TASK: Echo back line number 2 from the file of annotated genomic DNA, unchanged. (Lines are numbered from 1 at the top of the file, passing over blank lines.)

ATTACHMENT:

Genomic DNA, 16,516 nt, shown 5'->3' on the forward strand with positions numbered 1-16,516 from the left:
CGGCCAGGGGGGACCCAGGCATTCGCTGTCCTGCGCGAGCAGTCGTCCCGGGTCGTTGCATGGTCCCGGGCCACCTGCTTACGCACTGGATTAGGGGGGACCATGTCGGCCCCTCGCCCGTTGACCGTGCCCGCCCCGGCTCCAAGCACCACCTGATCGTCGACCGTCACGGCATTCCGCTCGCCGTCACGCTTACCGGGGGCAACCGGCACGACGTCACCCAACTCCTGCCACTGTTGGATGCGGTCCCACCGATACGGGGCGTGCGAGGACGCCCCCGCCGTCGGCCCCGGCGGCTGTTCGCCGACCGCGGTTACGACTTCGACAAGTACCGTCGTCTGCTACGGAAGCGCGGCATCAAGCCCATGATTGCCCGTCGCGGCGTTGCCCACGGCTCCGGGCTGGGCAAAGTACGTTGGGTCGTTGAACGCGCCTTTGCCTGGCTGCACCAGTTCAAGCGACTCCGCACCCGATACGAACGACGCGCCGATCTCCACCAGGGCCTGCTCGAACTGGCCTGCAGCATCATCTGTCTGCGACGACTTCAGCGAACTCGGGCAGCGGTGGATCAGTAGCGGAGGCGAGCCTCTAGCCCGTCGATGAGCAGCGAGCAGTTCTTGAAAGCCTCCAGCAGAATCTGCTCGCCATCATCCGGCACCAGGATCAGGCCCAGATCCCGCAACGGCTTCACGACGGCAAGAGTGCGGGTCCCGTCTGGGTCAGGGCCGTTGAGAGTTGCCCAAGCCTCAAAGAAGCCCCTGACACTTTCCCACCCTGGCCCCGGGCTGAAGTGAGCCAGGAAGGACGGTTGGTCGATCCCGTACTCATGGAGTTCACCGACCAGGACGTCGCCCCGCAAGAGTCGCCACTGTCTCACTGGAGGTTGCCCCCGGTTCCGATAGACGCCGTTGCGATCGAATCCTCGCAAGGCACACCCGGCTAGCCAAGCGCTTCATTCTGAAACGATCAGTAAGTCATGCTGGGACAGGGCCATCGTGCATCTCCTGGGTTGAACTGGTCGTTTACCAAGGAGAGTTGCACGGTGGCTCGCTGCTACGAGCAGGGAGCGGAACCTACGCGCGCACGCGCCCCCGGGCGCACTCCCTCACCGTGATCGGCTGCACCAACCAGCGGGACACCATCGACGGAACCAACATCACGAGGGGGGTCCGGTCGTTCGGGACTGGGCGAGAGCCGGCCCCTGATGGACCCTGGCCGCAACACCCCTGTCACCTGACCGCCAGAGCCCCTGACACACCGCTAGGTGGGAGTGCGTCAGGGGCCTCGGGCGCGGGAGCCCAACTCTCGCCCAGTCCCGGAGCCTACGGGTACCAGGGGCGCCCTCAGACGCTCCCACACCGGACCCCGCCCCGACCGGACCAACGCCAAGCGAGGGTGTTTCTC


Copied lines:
CGGCCAGGGGGGACCCAGGCATTCGCTGTCCTGCGCGAGCAGTCGTCCCGGGTCGTTGCATGGTCCCGGGCCACCTGCTTACGCACTGGATTAGGGGGGACCATGTCGGCCCCTCGCCCGTTGACCGTGCCCGCCCCGGCTCCAAGCACCACCTGATCGTCGACCGTCACGGCATTCCGCTCGCCGTCACGCTTACCGGGGGCAACCGGCACGACGTCACCCAACTCCTGCCACTGTTGGATGCGGTCCCACCGATACGGGGCGTGCGAGGACGCCCCCGCCGTCGGCCCCGGCGGCTGTTCGCCGACCGCGGTTACGACTTCGACAAGTACCGTCGTCTGCTACGGAAGCGCGGCATCAAGCCCATGATTGCCCGTCGCGGCGTTGCCCACGGCTCCGGGCTGGGCAAAGTACGTTGGGTCGTTGAACGCGCCTTTGCCTGGCTGCACCAGTTCAAGCGACTCCGCACCCGATACGAACGACGCGCCGATCTCCACCAGGGCCTGCTCGAACTGGCCTGCAGCATCATCTGTCTGCGACGACTTCAGCGAACTCGGGCAGCGGTGGATCAGTAGCGGAGGCGAGCCTCTAGCCCGTCGATGAGCAGCGAGCAGTTCTTGAAAGCCTCCAGCAGAATCTGCTCGCCATCATCCGGCACCAGGATCAGGCCCAGATCCCGCAACGGCTTCACGACGGCAAGAGTGCGGGTCCCGTCTGGGTCAGGGCCGTTGAGAGTTGCCCAAGCCTCAAAGAAGCCCCTGACACTTTCCCACCCTGGCCCCGGGCTGAAGTGAGCCAGGAAGGACGGTTGGTCGATCCCGTACTCATGGAGTTCACCGACCAGGACGTCGCCCCGCAAGAGTCGCCACTGTCTCACTGGAGGTTGCCCCCGGTTCCGATAGACGCCGTTGCGATCGAATCCTCGCAAGGCACACCCGGCTAGCCAAGCGCTTCATTCTGAAACGATCAGTAAGTCATGCTGGGACAGGGCCATCGTGCATCTCCTGGGTTGAACTGGTCGTTTACCAAGGAGAGTTGCACGGTGGCTCGCTGCTACGAGCAGGGAGCGGAACCTACGCGCGCACGCGCCCCCGGGCGCACTCCCTCACCGTGATCGGCTGCACCAACCAGCGGGACACCATCGACGGAACCAACATCACGAGGGGGGTCCGGTCGTTCGGGACTGGGCGAGAGCCGGCCCCTGATGGACCCTGGCCGCAACACCCCTGTCACCTGACCGCCAGAGCCCCTGACACACCGCTAGGTGGGAGTGCGTCAGGGGCCTCGGGCGCGGGAGCCCAACTCTCGCCCAGTCCCGGAGCCTACGGGTACCAGGGGCGCCCTCAGACGCTCCCACACCGGACCCCGCCCCGACCGGACCAACGCCAAGCGAGGGTGTTTCTC